Just a few stories from yesterday. I went out a few nights ago with a deaf friend. He took me to the other side of town, and we walked around and met a bunch of his friends. We ended up sitting at a coffee shop playing dominoes with them. I was actually the only one there who could hear and speak.
Yesterday he called me several times. We've got this system worked out that when he calls me, I'm supposed to come meet him at a certain spot. So I went to visit him, and he told me that a friend had been in a car accident, and he wanted me to go visit him in the hospital. So I went along with him to the hospital to see his friend. Turns out, it was one of the guys I'd played dominoes with the other day. He'd been riding a motorcycle, waiting at a traffic circle. A car came from behind and slammed into the left handlebar of the motorcycle. His hand is a mess; broken bones and missing flesh.
I remembered the guy when I saw who it was, and he remembered me. I fumbled through what little Arabic sign language I know, then sat there, and sat there, and sat there, with his family, and friends, and the nurses. It was a really awkward moment for me, but nobody else seemed to mind. I felt like I didn't belong, but learned something about the culture I live in. Egyptian culture is a community-based culture rather than an individual-based culture (like ours). Because I came with someone who belonged, I belonged. Cool, huh?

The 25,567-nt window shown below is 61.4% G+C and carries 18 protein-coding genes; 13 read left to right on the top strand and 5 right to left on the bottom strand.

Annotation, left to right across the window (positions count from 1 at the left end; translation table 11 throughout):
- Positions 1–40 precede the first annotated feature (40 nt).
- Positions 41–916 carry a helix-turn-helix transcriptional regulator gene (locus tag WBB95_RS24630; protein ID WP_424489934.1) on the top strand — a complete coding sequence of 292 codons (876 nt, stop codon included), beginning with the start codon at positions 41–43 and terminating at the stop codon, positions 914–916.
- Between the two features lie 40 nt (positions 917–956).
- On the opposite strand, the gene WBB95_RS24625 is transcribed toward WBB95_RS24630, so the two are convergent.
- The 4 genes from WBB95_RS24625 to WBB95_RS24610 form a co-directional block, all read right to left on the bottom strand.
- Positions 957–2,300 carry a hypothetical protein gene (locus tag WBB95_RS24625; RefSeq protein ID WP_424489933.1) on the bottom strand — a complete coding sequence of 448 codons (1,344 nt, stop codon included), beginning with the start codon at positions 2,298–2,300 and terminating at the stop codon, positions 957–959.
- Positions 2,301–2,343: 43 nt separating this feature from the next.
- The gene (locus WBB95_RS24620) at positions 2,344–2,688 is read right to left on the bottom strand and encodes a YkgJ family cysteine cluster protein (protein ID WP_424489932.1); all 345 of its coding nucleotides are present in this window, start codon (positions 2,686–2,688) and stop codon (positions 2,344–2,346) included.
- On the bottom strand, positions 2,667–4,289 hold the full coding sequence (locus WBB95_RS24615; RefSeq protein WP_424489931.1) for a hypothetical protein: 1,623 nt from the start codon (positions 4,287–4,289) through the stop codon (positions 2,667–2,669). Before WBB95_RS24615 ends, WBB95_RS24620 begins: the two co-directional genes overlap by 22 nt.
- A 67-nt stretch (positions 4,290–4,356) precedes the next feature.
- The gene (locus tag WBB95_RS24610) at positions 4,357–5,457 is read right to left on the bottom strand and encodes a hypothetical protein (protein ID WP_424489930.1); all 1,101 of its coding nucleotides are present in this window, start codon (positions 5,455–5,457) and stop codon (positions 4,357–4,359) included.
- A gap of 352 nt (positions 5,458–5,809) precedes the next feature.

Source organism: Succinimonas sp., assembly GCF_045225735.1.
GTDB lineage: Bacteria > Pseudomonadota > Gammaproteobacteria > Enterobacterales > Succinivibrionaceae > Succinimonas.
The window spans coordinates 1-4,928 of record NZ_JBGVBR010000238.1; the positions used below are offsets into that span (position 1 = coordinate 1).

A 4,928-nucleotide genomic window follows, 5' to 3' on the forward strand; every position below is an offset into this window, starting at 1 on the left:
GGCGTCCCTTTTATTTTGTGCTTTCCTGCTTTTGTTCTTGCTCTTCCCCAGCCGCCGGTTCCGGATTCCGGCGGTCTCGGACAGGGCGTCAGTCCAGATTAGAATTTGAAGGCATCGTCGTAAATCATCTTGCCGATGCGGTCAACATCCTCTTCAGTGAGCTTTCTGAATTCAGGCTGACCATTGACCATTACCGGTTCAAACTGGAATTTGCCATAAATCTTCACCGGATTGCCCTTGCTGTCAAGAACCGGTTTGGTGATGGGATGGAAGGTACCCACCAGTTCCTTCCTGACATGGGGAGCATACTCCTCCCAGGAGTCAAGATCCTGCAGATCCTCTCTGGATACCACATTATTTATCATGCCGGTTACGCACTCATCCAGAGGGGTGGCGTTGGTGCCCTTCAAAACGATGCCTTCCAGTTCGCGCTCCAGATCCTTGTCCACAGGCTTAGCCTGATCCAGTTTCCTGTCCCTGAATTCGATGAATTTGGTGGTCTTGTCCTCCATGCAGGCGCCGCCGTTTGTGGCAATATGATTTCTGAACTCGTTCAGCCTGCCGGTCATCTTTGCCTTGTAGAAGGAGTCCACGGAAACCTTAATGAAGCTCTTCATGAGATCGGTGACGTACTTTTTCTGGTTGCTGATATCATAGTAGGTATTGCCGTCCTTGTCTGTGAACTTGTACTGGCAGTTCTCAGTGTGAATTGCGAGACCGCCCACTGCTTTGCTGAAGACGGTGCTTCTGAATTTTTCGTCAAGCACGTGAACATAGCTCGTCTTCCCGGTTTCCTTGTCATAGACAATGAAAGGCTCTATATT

Later in the evening I was eating dinner. I had lentils, fried potatoes and bread. (delicious meal, by the way) I was halfway through my meal when I realized something. When I come back to the States, I'm going to have the worst table-manners ever. In Egypt, it's customary to eat with your hands. I seem to remember my mother trying diligently to stop me from eating that way when I was a child. :) Also, making a lot of noise while eating here is considered an indication that you enjoy the food. Yikes! I might have to get cultured all over again when I get back home . . . Sorry, Mom :)
Okay y'all, that's it for now . . .